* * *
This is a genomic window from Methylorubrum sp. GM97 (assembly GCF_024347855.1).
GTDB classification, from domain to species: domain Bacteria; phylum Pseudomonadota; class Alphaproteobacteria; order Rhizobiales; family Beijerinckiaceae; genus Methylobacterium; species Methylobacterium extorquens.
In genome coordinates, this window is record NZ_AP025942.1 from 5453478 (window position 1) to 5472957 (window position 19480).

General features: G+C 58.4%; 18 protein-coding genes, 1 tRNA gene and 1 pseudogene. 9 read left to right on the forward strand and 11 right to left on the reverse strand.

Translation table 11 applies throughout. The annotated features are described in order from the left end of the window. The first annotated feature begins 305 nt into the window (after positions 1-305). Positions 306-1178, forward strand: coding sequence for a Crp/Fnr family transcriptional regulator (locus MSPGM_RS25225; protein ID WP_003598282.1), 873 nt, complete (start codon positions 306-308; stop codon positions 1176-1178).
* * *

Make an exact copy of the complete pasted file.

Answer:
This is a genomic window from Methylorubrum sp. GM97 (assembly GCF_024347855.1).
GTDB classification, from domain to species: domain Bacteria; phylum Pseudomonadota; class Alphaproteobacteria; order Rhizobiales; family Beijerinckiaceae; genus Methylobacterium; species Methylobacterium extorquens.
In genome coordinates, this window is record NZ_AP025942.1 from 5453478 (window position 1) to 5472957 (window position 19480).

General features: G+C 58.4%; 18 protein-coding genes, 1 tRNA gene and 1 pseudogene. 9 read left to right on the forward strand and 11 right to left on the reverse strand.

Translation table 11 applies throughout. The annotated features are described in order from the left end of the window. The first annotated feature begins 305 nt into the window (after positions 1-305). Positions 306-1178, forward strand: coding sequence for a Crp/Fnr family transcriptional regulator (locus MSPGM_RS25225; protein ID WP_003598282.1), 873 nt, complete (start codon positions 306-308; stop codon positions 1176-1178).